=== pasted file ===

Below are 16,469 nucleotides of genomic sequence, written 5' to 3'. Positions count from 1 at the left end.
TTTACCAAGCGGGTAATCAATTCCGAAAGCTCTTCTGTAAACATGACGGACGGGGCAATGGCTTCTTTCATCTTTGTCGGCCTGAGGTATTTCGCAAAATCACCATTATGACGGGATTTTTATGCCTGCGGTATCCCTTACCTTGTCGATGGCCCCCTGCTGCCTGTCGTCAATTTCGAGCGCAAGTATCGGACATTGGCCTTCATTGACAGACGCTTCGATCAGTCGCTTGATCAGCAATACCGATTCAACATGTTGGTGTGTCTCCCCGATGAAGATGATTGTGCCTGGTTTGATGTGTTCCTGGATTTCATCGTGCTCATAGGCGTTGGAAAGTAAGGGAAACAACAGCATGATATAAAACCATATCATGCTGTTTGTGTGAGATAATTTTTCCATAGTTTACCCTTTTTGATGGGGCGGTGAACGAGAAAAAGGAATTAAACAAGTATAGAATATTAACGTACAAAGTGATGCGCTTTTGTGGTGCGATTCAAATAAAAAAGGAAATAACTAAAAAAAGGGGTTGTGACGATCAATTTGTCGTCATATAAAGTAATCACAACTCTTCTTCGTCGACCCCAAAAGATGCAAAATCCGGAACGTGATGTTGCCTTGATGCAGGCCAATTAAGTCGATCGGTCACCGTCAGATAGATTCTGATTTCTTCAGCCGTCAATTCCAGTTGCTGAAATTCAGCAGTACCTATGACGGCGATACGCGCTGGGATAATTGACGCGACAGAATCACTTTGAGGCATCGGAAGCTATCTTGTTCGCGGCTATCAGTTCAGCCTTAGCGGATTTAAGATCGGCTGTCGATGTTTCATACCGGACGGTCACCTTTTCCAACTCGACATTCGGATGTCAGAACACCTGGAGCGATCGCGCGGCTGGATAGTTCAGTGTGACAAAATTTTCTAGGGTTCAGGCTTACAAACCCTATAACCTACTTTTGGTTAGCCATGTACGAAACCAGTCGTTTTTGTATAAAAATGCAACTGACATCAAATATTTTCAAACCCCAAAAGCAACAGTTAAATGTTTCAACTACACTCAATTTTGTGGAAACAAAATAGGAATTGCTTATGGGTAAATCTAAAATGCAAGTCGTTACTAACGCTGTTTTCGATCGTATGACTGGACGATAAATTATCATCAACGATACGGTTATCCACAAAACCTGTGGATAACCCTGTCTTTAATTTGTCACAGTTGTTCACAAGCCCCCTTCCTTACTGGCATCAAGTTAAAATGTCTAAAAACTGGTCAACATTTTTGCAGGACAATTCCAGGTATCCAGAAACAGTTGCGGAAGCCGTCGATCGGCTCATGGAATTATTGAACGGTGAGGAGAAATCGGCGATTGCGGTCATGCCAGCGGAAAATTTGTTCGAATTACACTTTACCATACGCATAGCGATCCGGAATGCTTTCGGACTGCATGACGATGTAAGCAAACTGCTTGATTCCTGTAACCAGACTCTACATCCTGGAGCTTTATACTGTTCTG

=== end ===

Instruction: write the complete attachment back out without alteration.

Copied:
Below are 16,469 nucleotides of genomic sequence, written 5' to 3'. Positions count from 1 at the left end.
TTTACCAAGCGGGTAATCAATTCCGAAAGCTCTTCTGTAAACATGACGGACGGGGCAATGGCTTCTTTCATCTTTGTCGGCCTGAGGTATTTCGCAAAATCACCATTATGACGGGATTTTTATGCCTGCGGTATCCCTTACCTTGTCGATGGCCCCCTGCTGCCTGTCGTCAATTTCGAGCGCAAGTATCGGACATTGGCCTTCATTGACAGACGCTTCGATCAGTCGCTTGATCAGCAATACCGATTCAACATGTTGGTGTGTCTCCCCGATGAAGATGATTGTGCCTGGTTTGATGTGTTCCTGGATTTCATCGTGCTCATAGGCGTTGGAAAGTAAGGGAAACAACAGCATGATATAAAACCATATCATGCTGTTTGTGTGAGATAATTTTTCCATAGTTTACCCTTTTTGATGGGGCGGTGAACGAGAAAAAGGAATTAAACAAGTATAGAATATTAACGTACAAAGTGATGCGCTTTTGTGGTGCGATTCAAATAAAAAAGGAAATAACTAAAAAAAGGGGTTGTGACGATCAATTTGTCGTCATATAAAGTAATCACAACTCTTCTTCGTCGACCCCAAAAGATGCAAAATCCGGAACGTGATGTTGCCTTGATGCAGGCCAATTAAGTCGATCGGTCACCGTCAGATAGATTCTGATTTCTTCAGCCGTCAATTCCAGTTGCTGAAATTCAGCAGTACCTATGACGGCGATACGCGCTGGGATAATTGACGCGACAGAATCACTTTGAGGCATCGGAAGCTATCTTGTTCGCGGCTATCAGTTCAGCCTTAGCGGATTTAAGATCGGCTGTCGATGTTTCATACCGGACGGTCACCTTTTCCAACTCGACATTCGGATGTCAGAACACCTGGAGCGATCGCGCGGCTGGATAGTTCAGTGTGACAAAATTTTCTAGGGTTCAGGCTTACAAACCCTATAACCTACTTTTGGTTAGCCATGTACGAAACCAGTCGTTTTTGTATAAAAATGCAACTGACATCAAATATTTTCAAACCCCAAAAGCAACAGTTAAATGTTTCAACTACACTCAATTTTGTGGAAACAAAATAGGAATTGCTTATGGGTAAATCTAAAATGCAAGTCGTTACTAACGCTGTTTTCGATCGTATGACTGGACGATAAATTATCATCAACGATACGGTTATCCACAAAACCTGTGGATAACCCTGTCTTTAATTTGTCACAGTTGTTCACAAGCCCCCTTCCTTACTGGCATCAAGTTAAAATGTCTAAAAACTGGTCAACATTTTTGCAGGACAATTCCAGGTATCCAGAAACAGTTGCGGAAGCCGTCGATCGGCTCATGGAATTATTGAACGGTGAGGAGAAATCGGCGATTGCGGTCATGCCAGCGGAAAATTTGTTCGAATTACACTTTACCATACGCATAGCGATCCGGAATGCTTTCGGACTGCATGACGATGTAAGCAAACTGCTTGATTCCTGTAACCAGACTCTACATCCTGGAGCTTTATACTGTTCTG